File size
6691 kb
Screenshots
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About Alaska's Wild Flowers Pro
High quality close ups Alaska wildflower photos. Use this app to set your phones wallpaper. More pictures coming soon.



The bouquet:

Cow Parsnip
Fire weed
Buttercup
Dandelion
Purple Lupine
Pink Lupine
Forget-me-not
Wild Rose
Skunk Cabbage
Beach Pea
Mountain Ash
Shooting Star
Chocolate Lily
Wild Iris


Image captions:


Chocolate lilies and nootka lupine line the local Juneau golf course.

Spring dandelions grace the shore of Auke Bay in Juneau, Alaska.

In Southeast Alaska spring cannot be far behind when the skunk cabbage blooms.

Beautiful dandelions are everywhere the first week of May in Southeast Alaska.

Nootka lupine shows shades of violet, pink, and deep purple depending on when it blooms.

Dandelions are not only beautiful but edible too.

The western buttercup blooms in alpine meadows.

A stand of lupine on the shores of Point Louisa near Juneau, Alaska

A bee visits a field of lupine spreading pollen and assuring a new crop the next year.

In Southeast Alaska dandelions can grow up to two feet tall and three inches in diameter.

Cow parsnip and fireweed put on an amazing show in Late June and July.

Spring shoots of fireweed and cow parsnip can be eaten if care is taken in prepration.

Care must be taken when wandering among these beautiful cow parsnip plants. The sap can cause a severe burn especially on sunny days.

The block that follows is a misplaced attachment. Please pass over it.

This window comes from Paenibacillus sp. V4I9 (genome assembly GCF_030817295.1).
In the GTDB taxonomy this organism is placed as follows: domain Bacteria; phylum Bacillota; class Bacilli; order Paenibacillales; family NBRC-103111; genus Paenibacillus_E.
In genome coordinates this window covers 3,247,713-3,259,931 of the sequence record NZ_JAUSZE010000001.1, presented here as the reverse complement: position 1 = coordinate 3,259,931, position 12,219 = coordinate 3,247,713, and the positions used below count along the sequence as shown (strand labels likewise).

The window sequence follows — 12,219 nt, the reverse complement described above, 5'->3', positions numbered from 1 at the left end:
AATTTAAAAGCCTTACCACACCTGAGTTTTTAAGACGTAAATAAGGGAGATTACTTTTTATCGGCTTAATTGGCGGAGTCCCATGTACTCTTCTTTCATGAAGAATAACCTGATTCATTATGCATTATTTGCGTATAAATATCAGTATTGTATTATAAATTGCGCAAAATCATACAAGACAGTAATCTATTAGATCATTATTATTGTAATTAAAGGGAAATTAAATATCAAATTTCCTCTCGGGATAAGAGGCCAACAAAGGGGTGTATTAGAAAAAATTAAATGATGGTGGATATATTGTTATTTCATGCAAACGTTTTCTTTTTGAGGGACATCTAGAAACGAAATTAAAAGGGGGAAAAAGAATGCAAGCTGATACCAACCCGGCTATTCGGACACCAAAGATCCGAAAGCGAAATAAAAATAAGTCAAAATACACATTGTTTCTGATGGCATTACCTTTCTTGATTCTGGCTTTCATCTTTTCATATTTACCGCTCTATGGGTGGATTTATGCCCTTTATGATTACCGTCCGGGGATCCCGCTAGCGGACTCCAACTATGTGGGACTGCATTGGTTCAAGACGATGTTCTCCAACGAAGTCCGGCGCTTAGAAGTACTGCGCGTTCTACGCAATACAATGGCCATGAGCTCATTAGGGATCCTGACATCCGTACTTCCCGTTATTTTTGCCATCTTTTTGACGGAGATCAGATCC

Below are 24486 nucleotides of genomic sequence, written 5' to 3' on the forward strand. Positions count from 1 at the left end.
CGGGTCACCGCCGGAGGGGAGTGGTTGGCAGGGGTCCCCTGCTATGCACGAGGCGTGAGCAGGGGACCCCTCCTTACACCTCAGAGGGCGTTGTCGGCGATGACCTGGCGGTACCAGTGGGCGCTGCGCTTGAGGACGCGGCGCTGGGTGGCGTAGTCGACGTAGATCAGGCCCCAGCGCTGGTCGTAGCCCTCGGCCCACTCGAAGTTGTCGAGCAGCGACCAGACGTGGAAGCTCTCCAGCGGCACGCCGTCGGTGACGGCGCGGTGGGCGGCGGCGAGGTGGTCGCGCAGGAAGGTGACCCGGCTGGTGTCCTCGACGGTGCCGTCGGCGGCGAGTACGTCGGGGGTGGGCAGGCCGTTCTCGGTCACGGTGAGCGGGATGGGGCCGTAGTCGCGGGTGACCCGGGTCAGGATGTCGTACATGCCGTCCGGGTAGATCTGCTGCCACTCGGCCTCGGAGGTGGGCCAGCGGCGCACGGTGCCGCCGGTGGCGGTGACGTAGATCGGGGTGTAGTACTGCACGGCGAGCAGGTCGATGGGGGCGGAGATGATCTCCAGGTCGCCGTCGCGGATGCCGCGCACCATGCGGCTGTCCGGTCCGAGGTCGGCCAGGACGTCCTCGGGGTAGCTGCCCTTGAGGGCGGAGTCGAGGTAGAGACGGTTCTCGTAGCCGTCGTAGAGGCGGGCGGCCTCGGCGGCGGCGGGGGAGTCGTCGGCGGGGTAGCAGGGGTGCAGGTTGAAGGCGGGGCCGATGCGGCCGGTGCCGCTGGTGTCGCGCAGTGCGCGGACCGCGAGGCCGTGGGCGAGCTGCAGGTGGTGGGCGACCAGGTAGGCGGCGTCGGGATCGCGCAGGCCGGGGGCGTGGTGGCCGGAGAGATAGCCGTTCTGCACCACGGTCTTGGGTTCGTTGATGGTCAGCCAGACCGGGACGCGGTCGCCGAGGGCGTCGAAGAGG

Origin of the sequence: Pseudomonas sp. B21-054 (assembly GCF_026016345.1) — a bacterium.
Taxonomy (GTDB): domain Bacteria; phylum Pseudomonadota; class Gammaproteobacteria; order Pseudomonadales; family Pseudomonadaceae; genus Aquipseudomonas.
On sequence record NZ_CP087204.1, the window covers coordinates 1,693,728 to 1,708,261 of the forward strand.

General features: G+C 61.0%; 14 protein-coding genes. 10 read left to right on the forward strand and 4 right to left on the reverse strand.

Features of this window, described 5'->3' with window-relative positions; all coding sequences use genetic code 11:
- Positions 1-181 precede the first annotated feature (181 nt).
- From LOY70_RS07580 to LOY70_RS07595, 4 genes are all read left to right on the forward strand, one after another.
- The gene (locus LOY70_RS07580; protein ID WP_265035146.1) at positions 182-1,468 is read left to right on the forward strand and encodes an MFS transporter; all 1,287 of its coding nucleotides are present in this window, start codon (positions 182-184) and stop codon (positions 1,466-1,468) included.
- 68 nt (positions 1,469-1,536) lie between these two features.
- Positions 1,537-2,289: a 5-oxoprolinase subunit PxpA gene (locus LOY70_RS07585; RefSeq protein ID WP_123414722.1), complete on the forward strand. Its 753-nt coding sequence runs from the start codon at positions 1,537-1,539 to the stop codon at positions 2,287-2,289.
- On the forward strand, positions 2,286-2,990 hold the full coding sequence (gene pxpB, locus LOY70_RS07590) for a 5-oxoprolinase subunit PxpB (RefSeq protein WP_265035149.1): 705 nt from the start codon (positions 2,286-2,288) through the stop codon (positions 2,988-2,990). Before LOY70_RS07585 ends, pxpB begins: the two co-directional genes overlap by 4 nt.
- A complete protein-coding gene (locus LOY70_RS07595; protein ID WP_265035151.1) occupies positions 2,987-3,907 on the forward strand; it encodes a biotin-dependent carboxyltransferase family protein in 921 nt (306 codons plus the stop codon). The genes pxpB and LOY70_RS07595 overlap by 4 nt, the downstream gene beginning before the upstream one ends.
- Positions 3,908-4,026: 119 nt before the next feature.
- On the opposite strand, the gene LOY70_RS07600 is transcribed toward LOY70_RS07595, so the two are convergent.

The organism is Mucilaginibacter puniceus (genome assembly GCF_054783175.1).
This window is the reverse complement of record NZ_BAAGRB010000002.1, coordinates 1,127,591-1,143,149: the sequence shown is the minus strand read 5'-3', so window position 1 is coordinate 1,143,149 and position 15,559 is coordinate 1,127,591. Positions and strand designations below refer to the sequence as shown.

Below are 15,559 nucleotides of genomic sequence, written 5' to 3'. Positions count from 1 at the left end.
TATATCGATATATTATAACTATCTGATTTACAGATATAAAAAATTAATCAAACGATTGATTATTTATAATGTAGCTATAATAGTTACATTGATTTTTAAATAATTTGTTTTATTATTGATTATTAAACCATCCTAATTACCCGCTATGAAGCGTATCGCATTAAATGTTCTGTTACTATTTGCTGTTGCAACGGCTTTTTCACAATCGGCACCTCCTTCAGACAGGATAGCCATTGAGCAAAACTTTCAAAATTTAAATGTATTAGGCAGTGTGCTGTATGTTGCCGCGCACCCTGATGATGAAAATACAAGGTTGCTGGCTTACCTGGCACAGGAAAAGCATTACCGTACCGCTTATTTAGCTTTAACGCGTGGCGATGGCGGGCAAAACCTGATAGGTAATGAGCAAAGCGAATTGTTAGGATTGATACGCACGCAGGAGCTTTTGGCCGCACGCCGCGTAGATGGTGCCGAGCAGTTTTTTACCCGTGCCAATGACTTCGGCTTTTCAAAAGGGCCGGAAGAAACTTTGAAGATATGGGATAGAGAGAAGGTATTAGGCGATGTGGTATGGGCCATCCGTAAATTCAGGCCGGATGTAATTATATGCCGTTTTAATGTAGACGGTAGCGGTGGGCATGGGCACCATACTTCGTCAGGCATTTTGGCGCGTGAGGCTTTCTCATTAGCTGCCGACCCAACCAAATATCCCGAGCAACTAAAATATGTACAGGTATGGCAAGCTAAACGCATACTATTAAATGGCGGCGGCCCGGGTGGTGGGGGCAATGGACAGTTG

A lone cow parsnip blossom catches the light.

Lupine is thought to have originated in Egypt.

Historically the bulb of the chocolate lily were an important source of starchy food.

Lovely shooting stars are among the first spring flowers in wetlands.

Hybrid fancy lupine comes in many colors.

Lupine, butter cups and chocolate lilies provide a stunning foreground for the mountains of Southeast Alaska.

Beach grass catches the late afternoon light.

An otherwise unremarkable shrub catches the light to make a lovely photograph.

A dandelion head is a thing of beauty when viewed up close.

Beach cinquefoil is one of many flowering plants growing along the beaches of Southeast Alaska.

The elegant beach pea grows on most Southeast Alaska shores, but is not edible.

Fireweed blossoms are edible and make a colorful addition to salads.

Bees and hummingbirds depend on the massive fields of fireweed.

These two showy beautiful flowers are often found together.

Large stands of iris grace meadows and fields in Southeast Alaska.

Wild iris is a beautiful stand alone flower or as a show of flowers.

Wild iris, snow capped mountains, and blue skies make an unforgettable day and a beautiful photograph.

A single head of cow parsnip is composed of hundreds of tiny flowers.

Chocolate lilies can have a strong unpleasant oder, but are always pleasant to view.

A colorful variety of leaves is found among rocks on a beach.

The lowly butter cup adds a spot of color, but can be quite invasive in yards and gardens.

The forget-me-not is the Alaska state flower.

Recent changes:
-Added custom cropping to fix your device.
-Added support for higher resolutions of pictures.
-Started adding support for Honeycomb tablets.

-Added share button to send your favorite picture to friends via facebook, gmail, twitter or any other sharing android app.
-Fixed the comments.